On Wednesday, Oct. 3, one lawsuit resulted in extraordinary news – and a temporary reprieve – for some TPS holders. A federal judge blocked the termination of TPS for more than 300,000 people from El Salvador, Haiti, Nicaragua, and Sudan. This temporary block is especially important because Sudan’s termination date of Nov. 2 was right around the corner.
Although the judge didn’t rule on the merits of the case, he stated that the beneficiaries, if deported, “indisputably will suffer irreparable harm and great hardship,” with many forced to choose between bringing their U.S.-born children with them or leaving them behind.
We must continue to pressure Congress to save TPS.
TPS holders, their families, and communities are working hard to defend this vital program—and calling for a roadmap to citizenship for all immigrants.
Around the country, TPS holders and their families have shared their stories with the media, organized legislative visits and protests across the nation and in Washington, D.C., and even occupied congressional offices, risking arrest to raise awareness for TPS.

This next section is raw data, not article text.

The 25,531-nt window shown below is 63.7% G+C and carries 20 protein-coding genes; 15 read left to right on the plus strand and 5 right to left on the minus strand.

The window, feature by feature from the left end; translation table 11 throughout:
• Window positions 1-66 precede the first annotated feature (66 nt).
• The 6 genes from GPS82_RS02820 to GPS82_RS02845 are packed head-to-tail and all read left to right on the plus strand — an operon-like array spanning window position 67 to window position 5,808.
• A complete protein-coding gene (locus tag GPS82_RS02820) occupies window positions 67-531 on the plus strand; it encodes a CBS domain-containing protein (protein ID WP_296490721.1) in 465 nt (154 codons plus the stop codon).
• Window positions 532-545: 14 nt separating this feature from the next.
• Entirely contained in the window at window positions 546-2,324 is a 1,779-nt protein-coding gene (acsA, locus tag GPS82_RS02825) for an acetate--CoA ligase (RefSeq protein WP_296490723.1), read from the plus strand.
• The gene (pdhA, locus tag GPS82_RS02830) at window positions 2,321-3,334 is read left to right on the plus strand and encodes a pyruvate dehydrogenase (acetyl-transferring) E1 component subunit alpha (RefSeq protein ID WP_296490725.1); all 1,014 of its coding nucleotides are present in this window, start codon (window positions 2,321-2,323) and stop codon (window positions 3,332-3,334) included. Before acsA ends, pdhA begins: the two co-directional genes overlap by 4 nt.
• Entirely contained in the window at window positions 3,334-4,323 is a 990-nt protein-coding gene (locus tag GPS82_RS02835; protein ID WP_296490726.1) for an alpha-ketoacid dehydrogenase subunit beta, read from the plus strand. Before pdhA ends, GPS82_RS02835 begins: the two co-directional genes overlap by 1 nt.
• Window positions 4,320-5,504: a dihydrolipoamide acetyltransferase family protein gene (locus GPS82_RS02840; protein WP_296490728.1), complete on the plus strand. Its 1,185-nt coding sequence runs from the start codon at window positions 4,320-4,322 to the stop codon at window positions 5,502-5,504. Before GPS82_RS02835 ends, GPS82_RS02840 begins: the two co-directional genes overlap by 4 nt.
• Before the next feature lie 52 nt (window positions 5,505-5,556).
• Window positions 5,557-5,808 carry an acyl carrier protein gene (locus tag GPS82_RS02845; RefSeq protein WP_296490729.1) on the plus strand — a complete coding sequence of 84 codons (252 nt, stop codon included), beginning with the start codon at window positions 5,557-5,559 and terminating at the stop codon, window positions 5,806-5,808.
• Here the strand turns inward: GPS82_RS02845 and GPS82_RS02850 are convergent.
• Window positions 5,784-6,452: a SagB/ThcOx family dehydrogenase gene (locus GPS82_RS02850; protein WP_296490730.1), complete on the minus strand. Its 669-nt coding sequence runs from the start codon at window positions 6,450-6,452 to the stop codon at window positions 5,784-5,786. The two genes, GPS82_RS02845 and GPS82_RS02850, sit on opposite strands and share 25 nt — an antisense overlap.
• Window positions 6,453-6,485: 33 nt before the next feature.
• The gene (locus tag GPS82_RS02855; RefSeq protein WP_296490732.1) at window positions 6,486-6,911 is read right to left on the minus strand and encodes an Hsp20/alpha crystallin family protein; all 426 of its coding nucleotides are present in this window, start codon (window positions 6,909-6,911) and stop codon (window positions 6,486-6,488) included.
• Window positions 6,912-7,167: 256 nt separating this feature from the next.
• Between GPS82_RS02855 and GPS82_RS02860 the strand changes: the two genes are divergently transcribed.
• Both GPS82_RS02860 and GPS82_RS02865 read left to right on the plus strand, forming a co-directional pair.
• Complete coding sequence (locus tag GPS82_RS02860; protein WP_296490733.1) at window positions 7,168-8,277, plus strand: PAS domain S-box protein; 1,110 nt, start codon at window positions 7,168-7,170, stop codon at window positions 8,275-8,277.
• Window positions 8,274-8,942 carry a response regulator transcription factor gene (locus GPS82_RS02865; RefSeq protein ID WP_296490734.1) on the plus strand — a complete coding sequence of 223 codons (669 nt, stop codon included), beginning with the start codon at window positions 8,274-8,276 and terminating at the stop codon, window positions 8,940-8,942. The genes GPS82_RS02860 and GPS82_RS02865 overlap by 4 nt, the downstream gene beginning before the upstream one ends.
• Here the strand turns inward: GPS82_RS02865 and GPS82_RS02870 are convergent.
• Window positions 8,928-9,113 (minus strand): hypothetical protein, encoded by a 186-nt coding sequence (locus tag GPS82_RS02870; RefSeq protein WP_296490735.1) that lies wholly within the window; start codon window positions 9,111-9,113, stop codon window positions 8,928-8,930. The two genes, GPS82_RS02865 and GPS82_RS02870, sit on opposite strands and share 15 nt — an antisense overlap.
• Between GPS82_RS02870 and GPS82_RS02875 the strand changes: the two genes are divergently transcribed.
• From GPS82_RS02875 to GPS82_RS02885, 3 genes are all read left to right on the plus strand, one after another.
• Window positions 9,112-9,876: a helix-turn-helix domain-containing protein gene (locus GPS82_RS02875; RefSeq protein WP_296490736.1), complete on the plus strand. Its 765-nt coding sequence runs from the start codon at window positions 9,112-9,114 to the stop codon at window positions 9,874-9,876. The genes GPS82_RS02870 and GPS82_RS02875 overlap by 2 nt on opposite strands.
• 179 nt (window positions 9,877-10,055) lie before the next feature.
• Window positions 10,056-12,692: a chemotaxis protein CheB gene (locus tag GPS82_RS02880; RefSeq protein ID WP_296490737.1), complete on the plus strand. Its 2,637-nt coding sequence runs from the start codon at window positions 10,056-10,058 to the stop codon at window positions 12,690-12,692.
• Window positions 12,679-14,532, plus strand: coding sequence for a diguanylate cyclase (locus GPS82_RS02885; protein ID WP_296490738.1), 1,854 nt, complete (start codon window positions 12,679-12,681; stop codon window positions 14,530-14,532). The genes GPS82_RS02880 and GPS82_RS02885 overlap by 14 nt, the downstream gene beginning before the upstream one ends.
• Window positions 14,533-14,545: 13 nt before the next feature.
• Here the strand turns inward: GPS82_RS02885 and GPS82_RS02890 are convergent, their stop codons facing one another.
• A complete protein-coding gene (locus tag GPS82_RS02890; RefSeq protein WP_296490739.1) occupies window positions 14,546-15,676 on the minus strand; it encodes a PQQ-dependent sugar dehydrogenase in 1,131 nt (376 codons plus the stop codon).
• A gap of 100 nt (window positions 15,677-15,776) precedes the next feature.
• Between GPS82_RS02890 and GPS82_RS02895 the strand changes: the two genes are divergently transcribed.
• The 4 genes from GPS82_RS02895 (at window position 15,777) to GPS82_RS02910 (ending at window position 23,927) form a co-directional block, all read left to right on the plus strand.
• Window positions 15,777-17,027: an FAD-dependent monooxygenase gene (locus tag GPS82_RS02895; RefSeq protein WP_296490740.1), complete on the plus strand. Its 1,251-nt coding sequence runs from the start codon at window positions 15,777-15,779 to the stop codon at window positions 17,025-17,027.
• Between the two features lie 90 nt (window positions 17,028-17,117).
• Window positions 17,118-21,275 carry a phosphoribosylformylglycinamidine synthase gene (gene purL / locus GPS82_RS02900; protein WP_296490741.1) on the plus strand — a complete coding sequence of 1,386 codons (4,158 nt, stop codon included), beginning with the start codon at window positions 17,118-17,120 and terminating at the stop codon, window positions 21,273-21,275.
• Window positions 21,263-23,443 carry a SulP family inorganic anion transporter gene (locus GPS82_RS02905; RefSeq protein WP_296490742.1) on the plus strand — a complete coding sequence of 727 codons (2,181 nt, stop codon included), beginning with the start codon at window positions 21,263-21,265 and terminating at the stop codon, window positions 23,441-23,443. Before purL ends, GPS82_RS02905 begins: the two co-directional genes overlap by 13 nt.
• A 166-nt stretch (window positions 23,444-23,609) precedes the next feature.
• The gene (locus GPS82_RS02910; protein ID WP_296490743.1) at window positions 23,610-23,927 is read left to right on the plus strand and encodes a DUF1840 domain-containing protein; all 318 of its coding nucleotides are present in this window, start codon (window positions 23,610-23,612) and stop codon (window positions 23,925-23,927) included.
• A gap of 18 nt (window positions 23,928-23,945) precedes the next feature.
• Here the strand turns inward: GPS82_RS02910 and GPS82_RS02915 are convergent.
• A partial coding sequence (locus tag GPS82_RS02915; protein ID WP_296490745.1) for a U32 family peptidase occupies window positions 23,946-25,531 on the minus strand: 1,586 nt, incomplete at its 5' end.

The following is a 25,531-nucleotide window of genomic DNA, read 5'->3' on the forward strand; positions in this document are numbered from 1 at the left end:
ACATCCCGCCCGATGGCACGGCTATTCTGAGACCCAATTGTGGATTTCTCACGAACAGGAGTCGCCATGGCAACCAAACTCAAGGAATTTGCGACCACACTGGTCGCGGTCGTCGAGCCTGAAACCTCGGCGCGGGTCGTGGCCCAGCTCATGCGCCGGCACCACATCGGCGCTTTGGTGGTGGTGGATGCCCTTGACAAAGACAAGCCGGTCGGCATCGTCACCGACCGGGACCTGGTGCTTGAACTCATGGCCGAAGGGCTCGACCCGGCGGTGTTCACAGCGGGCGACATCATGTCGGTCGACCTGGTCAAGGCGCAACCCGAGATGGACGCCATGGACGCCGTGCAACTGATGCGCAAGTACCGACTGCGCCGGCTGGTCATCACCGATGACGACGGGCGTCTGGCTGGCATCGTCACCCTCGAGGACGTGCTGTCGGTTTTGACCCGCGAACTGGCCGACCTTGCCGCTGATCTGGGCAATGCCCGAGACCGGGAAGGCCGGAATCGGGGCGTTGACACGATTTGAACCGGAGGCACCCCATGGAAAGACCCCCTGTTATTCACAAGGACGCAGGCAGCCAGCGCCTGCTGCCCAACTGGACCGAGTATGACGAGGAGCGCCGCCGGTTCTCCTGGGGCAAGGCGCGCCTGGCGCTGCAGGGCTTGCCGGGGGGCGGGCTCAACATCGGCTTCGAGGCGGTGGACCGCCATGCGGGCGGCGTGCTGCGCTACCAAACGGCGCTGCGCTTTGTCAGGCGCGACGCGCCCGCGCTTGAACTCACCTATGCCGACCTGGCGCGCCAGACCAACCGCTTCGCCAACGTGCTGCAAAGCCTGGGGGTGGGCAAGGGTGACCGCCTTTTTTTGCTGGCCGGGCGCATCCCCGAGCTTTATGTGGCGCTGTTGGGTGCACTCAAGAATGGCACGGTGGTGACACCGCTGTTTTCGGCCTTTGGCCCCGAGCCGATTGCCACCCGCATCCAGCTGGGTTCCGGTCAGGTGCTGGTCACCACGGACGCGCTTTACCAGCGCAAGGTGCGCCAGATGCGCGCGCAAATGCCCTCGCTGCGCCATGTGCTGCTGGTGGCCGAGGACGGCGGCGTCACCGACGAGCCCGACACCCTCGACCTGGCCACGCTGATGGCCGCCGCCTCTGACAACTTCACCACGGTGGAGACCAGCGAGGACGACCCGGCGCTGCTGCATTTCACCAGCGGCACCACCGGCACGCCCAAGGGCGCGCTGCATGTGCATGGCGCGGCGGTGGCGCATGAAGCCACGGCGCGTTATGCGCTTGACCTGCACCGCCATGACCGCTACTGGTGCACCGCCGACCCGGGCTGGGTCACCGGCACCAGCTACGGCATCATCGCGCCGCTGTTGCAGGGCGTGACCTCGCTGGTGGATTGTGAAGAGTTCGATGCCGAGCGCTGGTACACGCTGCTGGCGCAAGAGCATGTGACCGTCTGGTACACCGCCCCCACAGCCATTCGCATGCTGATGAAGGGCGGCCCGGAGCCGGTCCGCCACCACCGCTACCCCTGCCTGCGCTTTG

Right now, a group of 50 TPS holders, their family members, and other civil rights are crossing the country over 12 weeks to mobilize communities to save TPS (read more about the TPS Journey 4 Justice).
With everything going on in the U.S. and in the world, it’s critical that we continue to keep up the pressure on Congress to preserve this vital program.
Contact your members of Congress by calling the Capitol switchboard at 202-224-3121 or emailing them today. Tell them to:
1. Pass humane immigration policies that would create a roadmap to citizenship for TPS holders.
Bills have been introduced in Congress that would protect TPS holders. The American Promise Act of 2017 (H.R. 4253) and the SECURE Act (S.2144) bills would provide permanent legal residency and a pathway to citizenship for all TPS holders.
2) Ask the U.S. Government Accountability Office to further investigate the findings of the Senate Foreign Relations Committee’s investigation into the termination of TPS for all impacted countries.
Editor's note: This post was originally published on July 6, 2018 and updated to reflect recent events.